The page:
This is the first in a series of articles looking at some of the JDK Enhancement Proposals (JEPS) hoping to make their way into Java 9.

This week we’re going to look at JShell, otherwise knows as JEP 222. This was outlined in the JavaOne 2016 keynote with Mark Reinhold.

Finally, a REPL

REPLs, Read-Eval-Print Loops, are essential tools for immediate feedback. They have existed in other languages (such as Ruby’s IRB) for a long time. Hopefully, in Java 9, we will finally have a REPL for Java.

REPLs create an environment for you to evaluate code snippets such as declarations, statements and expressions. You should be able to test Java code as you write, which is useful when you’re trying to remember how to do something, or exploring the language.

The REPL functionality for the Java platform will be provided by JShell. It is the result of academic feedback, reacting to the trend of schools adopting languages with REPL functionality. If you are new to the language, it is a much quicker route to “Hello World”. JShell is an interactive tool that uses the Compiler API to take expressions, evaluate them in real time, compile them to bytecode, run them and return the results.

Getting started

The early access release of JDK 9 can be downloaded from here. This article uses version 9 Build 138.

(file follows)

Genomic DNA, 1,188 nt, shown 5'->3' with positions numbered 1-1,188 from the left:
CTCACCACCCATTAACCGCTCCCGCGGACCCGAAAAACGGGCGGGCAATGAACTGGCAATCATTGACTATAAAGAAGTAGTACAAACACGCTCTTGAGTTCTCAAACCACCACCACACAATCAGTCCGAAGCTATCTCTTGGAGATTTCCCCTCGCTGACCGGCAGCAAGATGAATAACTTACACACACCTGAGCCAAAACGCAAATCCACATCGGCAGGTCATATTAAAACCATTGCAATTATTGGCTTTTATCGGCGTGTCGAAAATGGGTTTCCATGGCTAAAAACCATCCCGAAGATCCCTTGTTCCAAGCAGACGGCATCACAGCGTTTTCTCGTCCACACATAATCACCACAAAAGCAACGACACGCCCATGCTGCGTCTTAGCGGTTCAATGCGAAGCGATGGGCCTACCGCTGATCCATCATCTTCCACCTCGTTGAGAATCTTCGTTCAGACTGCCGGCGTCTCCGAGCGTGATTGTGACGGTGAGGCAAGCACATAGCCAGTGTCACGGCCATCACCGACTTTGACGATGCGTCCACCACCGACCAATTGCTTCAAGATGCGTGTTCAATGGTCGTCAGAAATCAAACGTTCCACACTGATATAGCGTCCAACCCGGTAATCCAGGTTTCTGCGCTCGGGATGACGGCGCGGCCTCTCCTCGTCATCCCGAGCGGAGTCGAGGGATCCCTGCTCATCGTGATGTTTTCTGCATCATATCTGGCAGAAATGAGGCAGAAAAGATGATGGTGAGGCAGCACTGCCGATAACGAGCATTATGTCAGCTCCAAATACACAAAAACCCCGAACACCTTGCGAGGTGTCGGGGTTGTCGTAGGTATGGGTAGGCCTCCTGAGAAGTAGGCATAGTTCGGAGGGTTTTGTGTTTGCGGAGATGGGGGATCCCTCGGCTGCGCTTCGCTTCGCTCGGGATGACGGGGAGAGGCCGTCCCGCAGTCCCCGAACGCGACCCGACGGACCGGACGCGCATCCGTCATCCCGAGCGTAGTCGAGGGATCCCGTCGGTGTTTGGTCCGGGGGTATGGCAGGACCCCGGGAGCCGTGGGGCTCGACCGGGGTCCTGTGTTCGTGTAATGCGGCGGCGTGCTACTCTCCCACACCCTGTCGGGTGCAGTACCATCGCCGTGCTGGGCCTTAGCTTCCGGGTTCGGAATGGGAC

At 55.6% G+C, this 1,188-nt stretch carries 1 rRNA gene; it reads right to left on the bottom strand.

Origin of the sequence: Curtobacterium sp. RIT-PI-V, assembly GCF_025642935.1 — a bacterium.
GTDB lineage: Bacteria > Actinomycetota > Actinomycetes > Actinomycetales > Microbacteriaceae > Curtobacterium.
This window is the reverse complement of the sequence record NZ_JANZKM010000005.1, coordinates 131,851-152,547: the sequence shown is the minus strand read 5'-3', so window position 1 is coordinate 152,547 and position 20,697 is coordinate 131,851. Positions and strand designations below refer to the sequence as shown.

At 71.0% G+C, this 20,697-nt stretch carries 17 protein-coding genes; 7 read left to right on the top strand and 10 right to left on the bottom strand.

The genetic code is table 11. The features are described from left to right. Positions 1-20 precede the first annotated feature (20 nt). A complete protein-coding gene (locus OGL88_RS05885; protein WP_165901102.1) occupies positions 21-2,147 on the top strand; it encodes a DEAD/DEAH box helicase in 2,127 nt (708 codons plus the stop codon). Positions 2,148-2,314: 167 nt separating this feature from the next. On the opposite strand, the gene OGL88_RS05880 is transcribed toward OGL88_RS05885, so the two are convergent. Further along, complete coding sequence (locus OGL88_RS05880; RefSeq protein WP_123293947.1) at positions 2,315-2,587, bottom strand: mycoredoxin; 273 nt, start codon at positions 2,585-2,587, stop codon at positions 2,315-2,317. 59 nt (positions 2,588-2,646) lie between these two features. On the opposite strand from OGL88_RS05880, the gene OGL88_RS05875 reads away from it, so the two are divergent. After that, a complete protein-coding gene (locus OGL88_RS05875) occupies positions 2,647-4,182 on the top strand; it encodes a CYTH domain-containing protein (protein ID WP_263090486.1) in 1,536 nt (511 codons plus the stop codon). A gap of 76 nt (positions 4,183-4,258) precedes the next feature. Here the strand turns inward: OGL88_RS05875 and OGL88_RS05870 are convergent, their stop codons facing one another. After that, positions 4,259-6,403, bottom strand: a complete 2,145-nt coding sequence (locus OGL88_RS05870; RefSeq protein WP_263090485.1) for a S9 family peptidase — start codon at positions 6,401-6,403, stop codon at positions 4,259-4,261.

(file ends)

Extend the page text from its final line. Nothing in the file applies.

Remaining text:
Install JDK 9, and navigate to jdk-9.jdk/Contents/Home/.
Run the following command:

> bin/jshell -v
| Welcome to JShell -- Version 9-ea
| For an introduction type: /help intro

Let’s have a look at the intro.

jshell> /help intro
|
| intro
|
| The jshell tool allows you to execute Java code, getting immediate results.
| You can enter a Java definition (variable, method, class, etc), like: int x = 8
| or a Java expression, like: x + x
| or a Java statement or import.
| These little chunks of Java code are called 'snippets'.
|
| There are also jshell commands that allow you to understand and
| control what you are doing, like: /list
|
| For a list of commands: /help

Simple expressions

When evaluating a simple expression, such as the one below, JShell creates a temporary variable. It also tells us what the variable type is. Here it is $1.

jshell> 3 + 3
$1 ==> 6
| created scratch variable $1 : int

This gives us context and allows us to refer to past expressions, for example:

jshell> $1*6
$2 ==> 36
| created scratch variable $2 : int

You may have noticed that I’ve disposed of semicolons. That’s because although all input must be valid Java code, JShell will automatically provide the surrounding context.
To keep track of the variables, type in /vars.

jshell> /vars
| int $1 = 6
| int $2 = 36

There are no suprises with simple expressions. For example, one or both of the two operands needs to be a floating point value to result in a double.

jshell> 3.0/6.0
$3 ==> 0.5
| created scratch variable $3 : double

You can also explicitly create variables:

jshell> double myNumber = 1
myNumber ==> 1.0
| created variable myNumber : double

And perform basic operations:

jshell> for (int i=0; i<2; i++)
...> System.out.println("Looping")
Looping
Looping

Classes

Statements and expressions don’t have to be within a method, and variables don’t have to be declared or occur within a class. Equally methods can be written outside classes and interfaces. In the JEP this is explained as being “to facilitate rapid investigation and coding”, and it does.